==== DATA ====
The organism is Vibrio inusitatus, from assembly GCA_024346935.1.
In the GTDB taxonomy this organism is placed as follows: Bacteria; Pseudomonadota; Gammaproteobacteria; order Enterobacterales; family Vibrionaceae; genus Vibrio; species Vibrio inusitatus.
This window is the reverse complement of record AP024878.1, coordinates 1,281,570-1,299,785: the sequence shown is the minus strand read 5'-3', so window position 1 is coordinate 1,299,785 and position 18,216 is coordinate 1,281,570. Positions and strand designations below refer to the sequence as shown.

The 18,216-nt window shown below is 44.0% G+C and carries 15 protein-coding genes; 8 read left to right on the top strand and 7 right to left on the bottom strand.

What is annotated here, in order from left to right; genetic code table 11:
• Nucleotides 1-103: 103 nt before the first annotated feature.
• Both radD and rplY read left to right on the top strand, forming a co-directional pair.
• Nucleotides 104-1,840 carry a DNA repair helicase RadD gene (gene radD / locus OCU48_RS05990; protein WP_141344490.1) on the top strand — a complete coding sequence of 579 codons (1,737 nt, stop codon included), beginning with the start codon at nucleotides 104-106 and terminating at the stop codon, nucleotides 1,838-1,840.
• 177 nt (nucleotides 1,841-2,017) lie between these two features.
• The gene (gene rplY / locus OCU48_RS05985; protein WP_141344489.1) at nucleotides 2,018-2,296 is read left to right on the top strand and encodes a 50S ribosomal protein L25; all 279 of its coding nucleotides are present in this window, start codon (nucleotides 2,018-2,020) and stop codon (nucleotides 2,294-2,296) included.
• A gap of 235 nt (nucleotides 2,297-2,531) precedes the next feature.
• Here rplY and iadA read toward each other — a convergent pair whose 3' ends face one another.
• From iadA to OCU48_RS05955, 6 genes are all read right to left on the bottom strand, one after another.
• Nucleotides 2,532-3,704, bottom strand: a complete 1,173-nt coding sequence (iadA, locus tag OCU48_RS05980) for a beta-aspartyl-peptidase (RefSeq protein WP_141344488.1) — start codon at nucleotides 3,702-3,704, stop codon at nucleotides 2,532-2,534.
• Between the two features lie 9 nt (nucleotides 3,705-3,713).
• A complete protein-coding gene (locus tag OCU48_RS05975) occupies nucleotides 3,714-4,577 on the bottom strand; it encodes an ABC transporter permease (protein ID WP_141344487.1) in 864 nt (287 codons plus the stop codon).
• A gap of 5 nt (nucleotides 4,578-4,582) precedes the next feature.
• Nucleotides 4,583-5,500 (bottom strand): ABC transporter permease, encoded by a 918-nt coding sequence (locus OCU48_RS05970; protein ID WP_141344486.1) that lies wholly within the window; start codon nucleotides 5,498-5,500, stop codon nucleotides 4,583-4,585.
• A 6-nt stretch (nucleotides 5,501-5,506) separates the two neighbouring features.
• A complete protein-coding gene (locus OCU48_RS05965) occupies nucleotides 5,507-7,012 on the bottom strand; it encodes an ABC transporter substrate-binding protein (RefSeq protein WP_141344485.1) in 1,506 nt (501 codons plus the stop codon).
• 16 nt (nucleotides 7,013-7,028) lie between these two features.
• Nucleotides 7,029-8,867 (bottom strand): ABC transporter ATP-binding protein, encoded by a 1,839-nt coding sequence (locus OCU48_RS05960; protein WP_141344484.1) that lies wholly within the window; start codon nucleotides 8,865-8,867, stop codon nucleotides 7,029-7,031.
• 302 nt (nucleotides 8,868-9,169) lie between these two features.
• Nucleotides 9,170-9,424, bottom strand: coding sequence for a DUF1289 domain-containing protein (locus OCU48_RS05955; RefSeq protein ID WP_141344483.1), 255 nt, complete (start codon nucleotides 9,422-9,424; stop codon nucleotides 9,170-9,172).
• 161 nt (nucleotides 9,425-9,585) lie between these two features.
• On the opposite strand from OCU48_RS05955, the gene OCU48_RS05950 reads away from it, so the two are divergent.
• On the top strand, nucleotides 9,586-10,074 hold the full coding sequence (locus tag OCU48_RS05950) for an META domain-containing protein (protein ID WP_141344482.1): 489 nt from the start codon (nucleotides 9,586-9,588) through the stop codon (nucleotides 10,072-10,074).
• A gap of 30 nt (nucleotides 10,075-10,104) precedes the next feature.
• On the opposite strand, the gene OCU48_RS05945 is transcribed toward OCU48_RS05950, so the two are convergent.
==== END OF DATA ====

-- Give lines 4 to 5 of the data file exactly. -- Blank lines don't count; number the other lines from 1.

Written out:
The 18,216-nt window shown below is 44.0% G+C and carries 15 protein-coding genes; 8 read left to right on the top strand and 7 right to left on the bottom strand.

What is annotated here, in order from left to right; genetic code table 11: